Henry Thornton, No 70
Philip Lowe prepares to leave his seven years as leader, with two articles 12 and 13 August 2023.
‘In his final parliamentary appearance, Lowe returned to a long-standing theme: the critical importance of lifting our sagging productivity performance.’
No growth in labor productivity for three years, with a large reduction early this year.
If that were to continue, it would mean lower growth in the economy, smaller growth in asset values and real wage increases very difficult. Smaller pie for governments to serve. ‘I think it’s the Number 1 medium-term economic issue’ said Mr Lowe.
‘The situation is not very good’.
Asked if he had any regrets from his seven years at the helm of the Reserve Bank, he said: ‘I wish I had understood the implications of the pandemic a bit more’ he replied.
He said the economic outlook in early 2020 was “very scary”, and the Reserve Bank’s response had been maximum support and insurance to protect against, and that ‘s contributed to the inflation problem now.
A fine summary by Karen Maley.
Then there is a report from Page 1 continued on Page 4, I think by Will Swanton – but perhaps I am confused. ‘Overall, Philip Lowe said recent data was consistent by inflation returning to the RBA’s 2 to 3 per cent target range by 2025, ‘adding to expectations that the central bank was at the start of an extent cash rate pause.’ (I am still doubtful at this stage, though the slowing of China’s growth may be a useful contribution.)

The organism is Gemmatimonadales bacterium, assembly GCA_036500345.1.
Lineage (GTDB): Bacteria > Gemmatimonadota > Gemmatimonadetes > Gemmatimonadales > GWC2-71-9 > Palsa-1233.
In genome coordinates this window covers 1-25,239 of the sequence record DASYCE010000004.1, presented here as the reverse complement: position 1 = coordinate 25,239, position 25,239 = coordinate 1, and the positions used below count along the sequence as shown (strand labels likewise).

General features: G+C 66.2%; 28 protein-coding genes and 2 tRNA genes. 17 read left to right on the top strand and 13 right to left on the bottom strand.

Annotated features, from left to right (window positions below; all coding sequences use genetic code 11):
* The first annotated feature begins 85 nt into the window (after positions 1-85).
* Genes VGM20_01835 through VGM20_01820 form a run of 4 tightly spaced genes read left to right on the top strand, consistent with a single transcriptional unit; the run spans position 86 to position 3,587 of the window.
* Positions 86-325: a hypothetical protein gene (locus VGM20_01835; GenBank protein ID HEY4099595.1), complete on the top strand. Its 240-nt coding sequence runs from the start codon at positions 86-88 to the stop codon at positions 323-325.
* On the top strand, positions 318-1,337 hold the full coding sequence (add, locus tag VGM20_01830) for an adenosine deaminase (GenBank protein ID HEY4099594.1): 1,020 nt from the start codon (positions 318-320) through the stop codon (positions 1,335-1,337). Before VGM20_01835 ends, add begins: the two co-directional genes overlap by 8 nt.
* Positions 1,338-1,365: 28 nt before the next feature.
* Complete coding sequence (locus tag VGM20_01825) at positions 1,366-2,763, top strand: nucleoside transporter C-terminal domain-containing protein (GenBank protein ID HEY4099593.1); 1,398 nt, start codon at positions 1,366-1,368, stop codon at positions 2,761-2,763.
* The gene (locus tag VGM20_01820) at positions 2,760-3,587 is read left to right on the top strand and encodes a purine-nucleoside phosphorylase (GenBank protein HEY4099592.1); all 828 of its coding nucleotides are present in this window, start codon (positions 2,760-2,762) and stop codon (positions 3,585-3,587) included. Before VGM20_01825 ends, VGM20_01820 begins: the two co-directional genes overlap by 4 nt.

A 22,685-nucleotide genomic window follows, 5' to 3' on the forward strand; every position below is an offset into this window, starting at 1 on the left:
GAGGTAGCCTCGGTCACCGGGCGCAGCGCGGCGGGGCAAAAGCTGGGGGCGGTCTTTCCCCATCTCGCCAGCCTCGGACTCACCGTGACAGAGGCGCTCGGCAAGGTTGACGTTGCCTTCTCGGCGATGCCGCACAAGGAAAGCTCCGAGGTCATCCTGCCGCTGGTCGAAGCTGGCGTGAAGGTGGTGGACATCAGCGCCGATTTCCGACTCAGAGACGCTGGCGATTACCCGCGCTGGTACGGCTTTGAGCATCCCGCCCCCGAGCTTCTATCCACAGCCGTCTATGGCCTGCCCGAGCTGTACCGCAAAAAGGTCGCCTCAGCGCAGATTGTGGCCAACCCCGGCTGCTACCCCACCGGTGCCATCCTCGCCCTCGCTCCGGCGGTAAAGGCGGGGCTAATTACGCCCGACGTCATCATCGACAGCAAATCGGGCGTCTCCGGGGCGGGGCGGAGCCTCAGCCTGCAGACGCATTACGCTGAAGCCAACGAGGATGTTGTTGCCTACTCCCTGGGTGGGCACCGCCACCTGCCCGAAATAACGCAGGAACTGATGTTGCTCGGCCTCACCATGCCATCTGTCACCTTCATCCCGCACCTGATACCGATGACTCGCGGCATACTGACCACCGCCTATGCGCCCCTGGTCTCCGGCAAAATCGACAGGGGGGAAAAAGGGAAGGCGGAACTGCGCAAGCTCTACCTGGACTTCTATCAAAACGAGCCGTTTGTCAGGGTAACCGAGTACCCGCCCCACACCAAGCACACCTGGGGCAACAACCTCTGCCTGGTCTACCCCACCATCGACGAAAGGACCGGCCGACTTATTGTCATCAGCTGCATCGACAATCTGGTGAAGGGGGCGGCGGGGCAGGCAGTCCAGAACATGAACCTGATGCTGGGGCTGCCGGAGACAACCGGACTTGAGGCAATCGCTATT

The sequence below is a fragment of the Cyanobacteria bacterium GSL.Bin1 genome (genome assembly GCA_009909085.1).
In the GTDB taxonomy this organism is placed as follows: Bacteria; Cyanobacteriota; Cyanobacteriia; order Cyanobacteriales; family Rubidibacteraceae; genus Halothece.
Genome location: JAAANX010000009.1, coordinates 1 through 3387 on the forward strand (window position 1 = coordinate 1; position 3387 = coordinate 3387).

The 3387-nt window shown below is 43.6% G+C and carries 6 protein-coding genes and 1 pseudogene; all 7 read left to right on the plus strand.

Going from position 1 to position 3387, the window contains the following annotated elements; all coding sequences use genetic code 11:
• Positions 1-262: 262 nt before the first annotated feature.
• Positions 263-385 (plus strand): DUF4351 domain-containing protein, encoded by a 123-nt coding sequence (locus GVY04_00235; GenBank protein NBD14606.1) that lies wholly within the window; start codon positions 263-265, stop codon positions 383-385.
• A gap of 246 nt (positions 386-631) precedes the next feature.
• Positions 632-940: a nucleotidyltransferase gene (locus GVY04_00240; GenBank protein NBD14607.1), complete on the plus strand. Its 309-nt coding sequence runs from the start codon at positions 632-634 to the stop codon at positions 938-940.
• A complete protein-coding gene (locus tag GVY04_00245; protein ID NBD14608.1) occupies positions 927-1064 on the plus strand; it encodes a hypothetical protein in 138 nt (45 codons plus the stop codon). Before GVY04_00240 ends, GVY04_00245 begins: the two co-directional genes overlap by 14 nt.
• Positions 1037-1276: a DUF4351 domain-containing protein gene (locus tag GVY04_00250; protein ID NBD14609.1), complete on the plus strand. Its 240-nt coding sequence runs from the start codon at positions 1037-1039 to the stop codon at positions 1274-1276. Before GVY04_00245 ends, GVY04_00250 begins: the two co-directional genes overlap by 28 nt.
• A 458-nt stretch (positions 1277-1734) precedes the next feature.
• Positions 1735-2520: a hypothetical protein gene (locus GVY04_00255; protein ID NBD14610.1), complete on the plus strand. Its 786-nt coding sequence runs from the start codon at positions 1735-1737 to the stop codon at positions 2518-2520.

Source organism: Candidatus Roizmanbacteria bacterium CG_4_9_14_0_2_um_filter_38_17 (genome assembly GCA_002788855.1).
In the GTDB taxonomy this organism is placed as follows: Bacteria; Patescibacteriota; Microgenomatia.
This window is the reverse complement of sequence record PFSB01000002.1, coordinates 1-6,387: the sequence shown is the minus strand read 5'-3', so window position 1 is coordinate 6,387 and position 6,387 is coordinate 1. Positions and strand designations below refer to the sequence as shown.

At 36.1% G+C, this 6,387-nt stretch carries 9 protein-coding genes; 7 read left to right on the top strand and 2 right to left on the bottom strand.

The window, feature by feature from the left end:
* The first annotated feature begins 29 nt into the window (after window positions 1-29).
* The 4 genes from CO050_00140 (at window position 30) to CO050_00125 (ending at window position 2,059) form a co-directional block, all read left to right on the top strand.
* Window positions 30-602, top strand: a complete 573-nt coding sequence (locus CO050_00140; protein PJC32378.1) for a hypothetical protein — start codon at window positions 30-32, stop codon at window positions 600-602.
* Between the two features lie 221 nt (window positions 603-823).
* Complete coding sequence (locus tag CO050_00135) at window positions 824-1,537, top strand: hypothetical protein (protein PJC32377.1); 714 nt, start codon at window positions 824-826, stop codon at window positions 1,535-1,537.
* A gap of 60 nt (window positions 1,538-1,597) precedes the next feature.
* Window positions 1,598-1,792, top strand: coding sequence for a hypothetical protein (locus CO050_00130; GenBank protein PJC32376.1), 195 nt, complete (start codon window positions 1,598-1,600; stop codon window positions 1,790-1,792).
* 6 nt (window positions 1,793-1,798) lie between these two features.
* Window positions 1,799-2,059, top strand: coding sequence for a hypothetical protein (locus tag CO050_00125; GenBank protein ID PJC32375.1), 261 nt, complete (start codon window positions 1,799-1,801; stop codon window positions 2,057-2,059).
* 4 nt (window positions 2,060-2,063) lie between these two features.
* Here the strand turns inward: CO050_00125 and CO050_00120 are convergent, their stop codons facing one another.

Another useful contribution, on Page 39, by Laura Tingle, with ‘Wall-to-wall Labor has got to deliver a housing fix.’
This is another useful contribution, and Laura shares some interesting thoughts. My overall concern is that Mr Lowe’s rising interest rates and Mr Chalmers and his growth of his bursting sales. The idea of 750,000 new people from July 23 to June 24 can keep happy to find houses for those people seem impossible, suggesting to me a nasty attempt at new growth. Please tell me Mr Chalmers if you think this can possibly be done without a weird and complex confusion.
Phil Lowe has handled his departure with great relaxion and I congratulate his seven-year ending. The picture with Phil and Michele on Page 4 show two cheerful people and Mr Lowe will no doubt find another useful job.
Philip Lowe and Michele Bullock